indiana Prairie Farmer Logo

Waterhemp pressure to stay strong this year

While waterhemp is still an issue, the weed spectrum could experience some shifts. Here’s what to look for this growing season.

Allison Lund, Indiana Prairie Farmer Senior Editor

April 26, 2024

3 Min Read
A close up and top view of waterhemp growing in field
A THORN: According to Purdue weed science professor Bryan Young, waterhemp will remain “a thorn” as its presence stays strong this growing season. However, increased control efforts for waterhemp have helped keep giant ragweed at bay. Bryan Young

The weeds you see popping up this spring and summer may look different than what was out there just last year. While weed pressures typically stay constant for a few years at a time, there have been some gradual shifts, and there are a handful of changes to look for this growing season.

Bryan Young, professor of weed science at Purdue, says one thing that will not change this year is waterhemp’s growing presence. “Waterhemp continues to be the thorn,” he adds.

However, increased efforts to control waterhemp have indirectly helped cut back on giant ragweed populations. Although it remains an issue, you should see less giant ragweed in fields this year.

“We’ve been attacking waterhemp in soybeans by using 2,4-D or dicamba, and those herbicides are even more effective on giant ragweed than they are with waterhemp,” Young says. On the other hand, he says there are not as many options for soil residual herbicides for giant ragweed as there are for waterhemp.

Marestail populations also could be lower this year. Young says both Enlist soybeans and Xtend soybeans have contributed to better marestail management, in addition to controlling giant ragweed.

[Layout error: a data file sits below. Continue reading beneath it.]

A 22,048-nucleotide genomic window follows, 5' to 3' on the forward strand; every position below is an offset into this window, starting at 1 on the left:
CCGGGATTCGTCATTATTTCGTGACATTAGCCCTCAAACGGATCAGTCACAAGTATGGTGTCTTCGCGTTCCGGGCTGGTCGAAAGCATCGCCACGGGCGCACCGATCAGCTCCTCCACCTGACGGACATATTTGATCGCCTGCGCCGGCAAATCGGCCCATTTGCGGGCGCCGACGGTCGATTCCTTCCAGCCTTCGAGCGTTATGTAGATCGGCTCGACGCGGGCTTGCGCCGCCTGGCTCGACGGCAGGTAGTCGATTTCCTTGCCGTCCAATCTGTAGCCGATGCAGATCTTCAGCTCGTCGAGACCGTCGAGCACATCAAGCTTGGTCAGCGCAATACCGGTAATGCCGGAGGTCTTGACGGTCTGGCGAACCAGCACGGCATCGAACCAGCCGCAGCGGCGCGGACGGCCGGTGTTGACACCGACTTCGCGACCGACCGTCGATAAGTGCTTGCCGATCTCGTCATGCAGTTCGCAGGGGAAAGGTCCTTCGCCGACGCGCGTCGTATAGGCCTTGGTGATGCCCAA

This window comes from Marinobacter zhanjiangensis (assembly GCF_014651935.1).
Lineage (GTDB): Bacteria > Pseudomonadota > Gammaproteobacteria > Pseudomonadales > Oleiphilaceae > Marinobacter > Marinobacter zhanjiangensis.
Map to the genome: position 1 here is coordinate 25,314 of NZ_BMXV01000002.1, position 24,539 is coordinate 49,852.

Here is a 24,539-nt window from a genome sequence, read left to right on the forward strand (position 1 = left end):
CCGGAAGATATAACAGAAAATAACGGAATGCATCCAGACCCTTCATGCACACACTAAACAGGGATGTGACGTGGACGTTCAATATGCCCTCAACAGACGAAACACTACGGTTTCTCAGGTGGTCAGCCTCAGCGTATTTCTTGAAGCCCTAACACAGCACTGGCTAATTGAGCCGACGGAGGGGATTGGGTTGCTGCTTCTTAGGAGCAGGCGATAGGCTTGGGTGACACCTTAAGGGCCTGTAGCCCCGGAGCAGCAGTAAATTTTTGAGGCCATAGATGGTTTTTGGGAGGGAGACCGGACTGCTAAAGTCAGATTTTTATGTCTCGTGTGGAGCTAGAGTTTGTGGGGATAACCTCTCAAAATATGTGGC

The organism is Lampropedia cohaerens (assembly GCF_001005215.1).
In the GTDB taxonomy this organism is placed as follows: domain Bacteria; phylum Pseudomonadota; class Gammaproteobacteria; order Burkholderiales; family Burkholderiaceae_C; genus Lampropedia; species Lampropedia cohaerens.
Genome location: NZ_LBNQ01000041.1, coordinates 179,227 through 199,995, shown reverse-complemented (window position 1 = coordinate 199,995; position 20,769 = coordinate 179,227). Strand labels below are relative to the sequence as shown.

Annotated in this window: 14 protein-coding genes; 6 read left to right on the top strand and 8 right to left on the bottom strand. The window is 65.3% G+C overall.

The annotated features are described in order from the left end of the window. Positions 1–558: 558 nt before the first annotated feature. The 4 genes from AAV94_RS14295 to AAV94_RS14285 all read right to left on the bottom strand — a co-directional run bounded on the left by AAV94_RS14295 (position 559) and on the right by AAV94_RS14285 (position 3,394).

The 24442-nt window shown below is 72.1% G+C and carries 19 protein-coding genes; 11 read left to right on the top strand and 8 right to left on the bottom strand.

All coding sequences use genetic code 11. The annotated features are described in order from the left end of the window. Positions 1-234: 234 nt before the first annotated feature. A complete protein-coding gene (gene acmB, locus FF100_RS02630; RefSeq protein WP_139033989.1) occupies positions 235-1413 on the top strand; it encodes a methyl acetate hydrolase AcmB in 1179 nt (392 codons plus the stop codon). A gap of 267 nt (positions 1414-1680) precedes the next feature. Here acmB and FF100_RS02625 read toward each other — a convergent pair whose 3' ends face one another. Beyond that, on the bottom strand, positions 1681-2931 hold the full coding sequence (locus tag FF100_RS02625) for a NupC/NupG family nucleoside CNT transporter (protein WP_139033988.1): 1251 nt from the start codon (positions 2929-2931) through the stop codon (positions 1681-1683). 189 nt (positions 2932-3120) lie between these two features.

Grasses will be an issue

Grass weeds seem to be on the rise and are expected to be a problem this year. Young says a focus on killing broadleaf weeds has limited the control put forth on grasses.

“Sometimes, we’ve been limited in how we can apply our glyphosate in an effective manner to kill grasses because we’ve been so focused on broadleaf control using dicamba,” Young says. “But we know that Roundup is going to work better for control of grass species if we get a chance to put some traditional ammonium sulfate in there with it.”

Young sees producers make the mistake of trying to control grass weeds with Liberty. That herbicide is nonsystemic, so it requires good contact with the growing point in the whorl to kill grass weeds. Using postemergence grass herbicides, like Select, paired with glufosinate can mitigate grass weed pressure.

“If you’re using that combination, we can see some improvements in control of annual grasses because we’ll have two herbicides working on them,” Young adds.

Broadleaf weed shifts

Two broadleaf species Young sees appearing in larger numbers this growing season are common cocklebur and burcucumber. Driving factors for common cocklebur’s increased presence in corn could include poor canopy closure and wet conditions. Young says this weed can come in with late rains.

Young also says burcucumber has been brought up in farmer conversations more often than normal lately. He says late-season drone herbicide applications can help control this weed, and that additional tool might be why so many people are talking about it.

A focus on small-seeded broadleaves, like pigweed and waterhemp, has allowed some large-seeded broadleaf species to slip through the cracks. Some that Young sees popping up this year are velvetleaf and morningglory. Many preemergence herbicides are better at controlling small-seeded broadleaves than large-seeded broadleaf weed species.

“The advice there would be, when selecting your herbicides, make sure you address your driver weeds,” Young says. “But you have to also consider some of the other weeds that have historically been a problem on the farm, and make sure that you don’t forget about those.”

Read more about:

Pest ManagementScouting

About the Author(s)

Allison Lund

Indiana Prairie Farmer Senior Editor, Farm Progress

Allison Lund worked as a staff writer for Indiana Prairie Farmer before becoming editor in 2024. She graduated from Purdue University with a major in agricultural communications and a minor in crop science. She served as president of Purdue’s Agricultural Communicators of Tomorrow chapter. In 2022, she received the American FFA Degree. 

Lund grew up on a cash grain farm in south-central Wisconsin, where the primary crops were corn, soybeans, wheat and alfalfa. Her family also raised chewing tobacco and Hereford cattle. She spent most of her time helping with the tobacco crop in the summer and raising Boer goats for FFA projects. She lives near Winamac, Ind.

Subscribe to receive top agriculture news
Be informed daily with these free e-newsletters

You May Also Like